Cutting, burning, or picking at oneself is something many teen girls (and sometimes boys) get ensnared by. It's a dangerous addiction used to escape an unpleasant reality. Even though thoughts of suicide are often present, the majority of teens who cut do it for the effect it has on their body, not as an attempt to end their life. Many self-cutting teens describe their experience as so compelling that they forget about everything else. Some get an endorphin rush as well. It becomes a habit as a way to deal with emotions. And if you think you'd know if your teen cuts, guess again! It is very hard to tell if someone cuts or self-harms. Teens are very, very good at hiding it. Even the most vigilant parents get duped. Unfortunately, once the habit is established it is very hard to stop.
Stopping the Pain: A Workbook for Teens Who Cut & Self-Injure, by Dr. Shapiro, is a good supplement for teens who enjoy journaling and are currently in therapy. In this post I will share some tips from the workbook as well as some suggestions based on my experience working with teens who self-injure.
Numero Uno: Safety Plan!!!
No matter how small the cut, your teen is demonstrating that she needs help. Talk with your teen about what life stressors she is escaping and set up counseling with a professional.
Set up a safety plan. Talk with your teen about her motivation to stop the cutting. Try to get her to commit to not cut for a certain number of days to buy some time before you can arrange counseling. Have her remove the objects she uses to hurt herself. Offer some alternative ways to relax or release tension. Let her know she will have urges. Then make plans- A, B, C, D, and E- on how to respond in order to let those urges pass. Often, teens simply need to distract themselves on the phone with a friend or get busy with a project. If that doesn't work, she could call a family member to chat about anything to keep her mind off the cutting. If that person is not available, the plan could be to go for a walk or some other activity. You may want to have a code word to communicate when an urge is coming on. Whatever the plan, make sure your teen agrees that the plan will be helpful, the plan is clear, and be sure to review it often.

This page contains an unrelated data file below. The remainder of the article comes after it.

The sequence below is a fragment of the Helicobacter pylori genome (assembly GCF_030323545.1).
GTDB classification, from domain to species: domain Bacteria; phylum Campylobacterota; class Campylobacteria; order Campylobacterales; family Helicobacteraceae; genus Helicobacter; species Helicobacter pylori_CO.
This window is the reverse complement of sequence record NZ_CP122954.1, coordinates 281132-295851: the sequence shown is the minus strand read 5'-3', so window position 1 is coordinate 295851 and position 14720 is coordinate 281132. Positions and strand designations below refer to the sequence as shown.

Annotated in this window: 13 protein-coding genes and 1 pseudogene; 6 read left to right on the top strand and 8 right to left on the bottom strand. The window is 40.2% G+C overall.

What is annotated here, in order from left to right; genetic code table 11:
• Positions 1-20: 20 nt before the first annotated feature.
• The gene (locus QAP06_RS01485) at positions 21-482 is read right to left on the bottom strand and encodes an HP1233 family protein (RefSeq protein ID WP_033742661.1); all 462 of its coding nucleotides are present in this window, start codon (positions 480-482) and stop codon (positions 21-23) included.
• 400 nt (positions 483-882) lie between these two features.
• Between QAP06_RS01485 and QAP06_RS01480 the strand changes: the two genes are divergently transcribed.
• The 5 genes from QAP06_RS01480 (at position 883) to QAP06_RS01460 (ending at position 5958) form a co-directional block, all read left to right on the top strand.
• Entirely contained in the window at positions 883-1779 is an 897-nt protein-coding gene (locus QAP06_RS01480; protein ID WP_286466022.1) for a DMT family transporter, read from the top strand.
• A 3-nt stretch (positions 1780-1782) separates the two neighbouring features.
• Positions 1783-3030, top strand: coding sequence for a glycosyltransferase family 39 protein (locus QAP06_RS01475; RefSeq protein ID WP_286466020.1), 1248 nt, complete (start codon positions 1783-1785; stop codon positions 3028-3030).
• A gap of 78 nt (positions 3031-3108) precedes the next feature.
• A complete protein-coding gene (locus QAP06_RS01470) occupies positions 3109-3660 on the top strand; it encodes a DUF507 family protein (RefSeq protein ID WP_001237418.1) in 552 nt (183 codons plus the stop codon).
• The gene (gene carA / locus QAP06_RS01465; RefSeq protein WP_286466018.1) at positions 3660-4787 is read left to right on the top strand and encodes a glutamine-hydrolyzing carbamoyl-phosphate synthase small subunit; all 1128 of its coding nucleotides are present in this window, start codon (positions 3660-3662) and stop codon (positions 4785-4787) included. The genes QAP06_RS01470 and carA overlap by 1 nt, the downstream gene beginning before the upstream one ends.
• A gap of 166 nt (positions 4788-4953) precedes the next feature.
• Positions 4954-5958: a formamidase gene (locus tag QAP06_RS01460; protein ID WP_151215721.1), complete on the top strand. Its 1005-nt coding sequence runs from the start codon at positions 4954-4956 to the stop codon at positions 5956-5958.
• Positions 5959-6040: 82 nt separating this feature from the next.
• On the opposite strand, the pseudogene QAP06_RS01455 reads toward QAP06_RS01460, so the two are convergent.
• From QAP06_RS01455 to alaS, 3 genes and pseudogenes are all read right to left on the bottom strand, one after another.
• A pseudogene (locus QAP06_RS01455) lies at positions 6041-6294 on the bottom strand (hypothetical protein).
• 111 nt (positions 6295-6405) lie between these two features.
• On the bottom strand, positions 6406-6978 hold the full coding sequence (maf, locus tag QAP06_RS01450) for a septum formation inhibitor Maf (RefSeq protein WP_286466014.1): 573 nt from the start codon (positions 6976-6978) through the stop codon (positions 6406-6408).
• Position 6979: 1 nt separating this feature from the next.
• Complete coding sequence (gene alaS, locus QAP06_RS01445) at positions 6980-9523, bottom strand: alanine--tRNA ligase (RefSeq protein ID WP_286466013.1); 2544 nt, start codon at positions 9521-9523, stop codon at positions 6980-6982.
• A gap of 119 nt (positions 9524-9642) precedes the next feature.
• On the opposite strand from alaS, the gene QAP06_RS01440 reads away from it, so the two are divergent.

Numero Dos: Learn Coping Skills
You can teach your teen to try these out: going for a walk, journaling, deep breathing, medication, yoga, hot bath, guided visualization, going out in nature, dancing, sports, hanging with friends, running, letter writing (even if you don't intend to send them), massage, reading, gardening, or building. Make a menu with your teen of coping skills to pull her out of a stressful situation or when she just needs some self-care. Display this "menu" somewhere that it can be seen often. Your teen can also learn more coping skills in therapy.
Numero Tres: Awareness
Learn to notice when an urge comes. What happens right before the urge? What triggers it? Observe patterns of urges. Do they follow certain situations or occur at a certain time of day? Determine when your teen most likely will self-injure. These insights can be explored in therapy to help process the root cause of the distress, which will contribute to a healthier solution for your teen. Gaining self-awareness is crucial in learning to overcome addictions and will help individuals get on a path to wellness.
If you or someone you know hurts themselves to try to feel better, please let them know you care and try to get them the help they need.
If someone is suicidal, they can always call SLO Hotline at (800) 783-0607. They are available 24/7.
Although self-injury if difficult to stop, I have seen many teens successfully overcome it. Often all they need is to know there is hope and help is on the way.
Take care of yourself,
Stephanie Patterson, M.S., LMFT
Downtown San Luis Obispo and Atascadero, California